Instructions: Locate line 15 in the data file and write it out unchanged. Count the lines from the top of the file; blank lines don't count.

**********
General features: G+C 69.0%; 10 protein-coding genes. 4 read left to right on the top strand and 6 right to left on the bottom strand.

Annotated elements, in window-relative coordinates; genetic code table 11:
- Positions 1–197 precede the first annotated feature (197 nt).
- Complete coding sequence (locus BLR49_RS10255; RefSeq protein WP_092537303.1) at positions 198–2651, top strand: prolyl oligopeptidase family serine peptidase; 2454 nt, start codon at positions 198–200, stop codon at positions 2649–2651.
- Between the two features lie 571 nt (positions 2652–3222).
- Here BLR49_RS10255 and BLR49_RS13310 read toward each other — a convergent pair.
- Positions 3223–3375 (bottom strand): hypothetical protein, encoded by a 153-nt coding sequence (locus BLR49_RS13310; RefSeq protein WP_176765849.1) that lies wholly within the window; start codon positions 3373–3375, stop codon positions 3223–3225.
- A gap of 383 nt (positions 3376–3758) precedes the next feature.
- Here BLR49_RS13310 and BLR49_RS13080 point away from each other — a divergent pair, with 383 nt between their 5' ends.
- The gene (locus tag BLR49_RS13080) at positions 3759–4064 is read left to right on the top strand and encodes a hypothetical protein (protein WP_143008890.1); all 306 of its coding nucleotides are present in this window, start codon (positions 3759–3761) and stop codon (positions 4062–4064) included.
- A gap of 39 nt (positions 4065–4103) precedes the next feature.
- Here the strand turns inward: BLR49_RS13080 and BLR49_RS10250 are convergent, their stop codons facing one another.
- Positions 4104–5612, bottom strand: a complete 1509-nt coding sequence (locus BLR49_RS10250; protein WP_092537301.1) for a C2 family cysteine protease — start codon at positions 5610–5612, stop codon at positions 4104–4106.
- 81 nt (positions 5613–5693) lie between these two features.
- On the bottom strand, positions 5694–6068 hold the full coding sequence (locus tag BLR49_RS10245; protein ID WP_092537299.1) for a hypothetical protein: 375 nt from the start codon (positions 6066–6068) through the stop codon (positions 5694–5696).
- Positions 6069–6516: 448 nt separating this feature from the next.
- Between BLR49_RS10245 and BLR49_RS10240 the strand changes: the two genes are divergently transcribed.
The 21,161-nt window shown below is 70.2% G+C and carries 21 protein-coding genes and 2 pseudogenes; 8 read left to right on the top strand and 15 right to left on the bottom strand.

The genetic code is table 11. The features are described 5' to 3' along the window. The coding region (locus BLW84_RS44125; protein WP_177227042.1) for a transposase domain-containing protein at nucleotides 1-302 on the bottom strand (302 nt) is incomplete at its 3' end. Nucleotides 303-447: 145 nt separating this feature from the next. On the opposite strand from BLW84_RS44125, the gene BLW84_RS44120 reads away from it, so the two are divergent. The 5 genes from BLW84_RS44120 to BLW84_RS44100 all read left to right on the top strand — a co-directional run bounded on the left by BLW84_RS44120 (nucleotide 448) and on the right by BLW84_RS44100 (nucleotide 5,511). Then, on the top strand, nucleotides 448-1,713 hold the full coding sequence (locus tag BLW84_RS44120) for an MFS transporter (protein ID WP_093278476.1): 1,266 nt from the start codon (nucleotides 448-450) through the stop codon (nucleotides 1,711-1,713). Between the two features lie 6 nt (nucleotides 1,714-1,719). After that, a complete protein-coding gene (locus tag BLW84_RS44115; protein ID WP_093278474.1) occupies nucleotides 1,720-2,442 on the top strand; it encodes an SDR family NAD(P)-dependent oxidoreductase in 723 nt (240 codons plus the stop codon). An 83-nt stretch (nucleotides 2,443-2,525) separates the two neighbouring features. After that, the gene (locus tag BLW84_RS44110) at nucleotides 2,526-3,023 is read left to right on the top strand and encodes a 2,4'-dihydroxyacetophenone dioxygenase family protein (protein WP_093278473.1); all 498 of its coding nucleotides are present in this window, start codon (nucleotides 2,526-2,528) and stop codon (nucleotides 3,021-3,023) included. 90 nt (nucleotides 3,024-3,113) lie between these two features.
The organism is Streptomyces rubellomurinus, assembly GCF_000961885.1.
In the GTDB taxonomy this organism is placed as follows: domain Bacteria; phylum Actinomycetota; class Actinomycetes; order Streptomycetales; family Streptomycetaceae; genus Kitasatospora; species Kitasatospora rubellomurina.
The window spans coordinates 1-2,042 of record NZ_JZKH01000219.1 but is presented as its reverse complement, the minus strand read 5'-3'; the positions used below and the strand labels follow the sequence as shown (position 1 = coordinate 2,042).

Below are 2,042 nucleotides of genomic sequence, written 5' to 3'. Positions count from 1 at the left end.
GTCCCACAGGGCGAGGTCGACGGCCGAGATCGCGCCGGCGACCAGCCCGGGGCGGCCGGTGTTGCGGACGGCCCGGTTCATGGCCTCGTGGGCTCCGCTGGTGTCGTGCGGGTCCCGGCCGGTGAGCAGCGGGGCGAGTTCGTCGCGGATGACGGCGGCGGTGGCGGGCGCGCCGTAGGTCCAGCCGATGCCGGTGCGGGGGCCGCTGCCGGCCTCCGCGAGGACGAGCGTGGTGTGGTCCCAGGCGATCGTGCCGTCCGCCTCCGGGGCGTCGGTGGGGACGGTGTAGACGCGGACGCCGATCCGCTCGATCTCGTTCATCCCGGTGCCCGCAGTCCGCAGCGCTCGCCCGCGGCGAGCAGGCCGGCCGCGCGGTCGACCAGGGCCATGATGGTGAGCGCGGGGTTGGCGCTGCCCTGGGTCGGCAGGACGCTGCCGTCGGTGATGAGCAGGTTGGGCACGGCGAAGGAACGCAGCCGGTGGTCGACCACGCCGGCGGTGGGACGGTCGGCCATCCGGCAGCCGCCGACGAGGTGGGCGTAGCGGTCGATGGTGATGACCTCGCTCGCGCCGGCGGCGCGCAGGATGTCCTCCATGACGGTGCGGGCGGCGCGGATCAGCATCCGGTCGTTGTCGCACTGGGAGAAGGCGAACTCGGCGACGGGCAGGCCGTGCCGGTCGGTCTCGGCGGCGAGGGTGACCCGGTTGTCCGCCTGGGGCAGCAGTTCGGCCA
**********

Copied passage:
- On the bottom strand, positions 5694–6068 hold the full coding sequence (locus tag BLR49_RS10245; protein ID WP_092537299.1) for a hypothetical protein: 375 nt from the start codon (positions 6066–6068) through the stop codon (positions 5694–5696).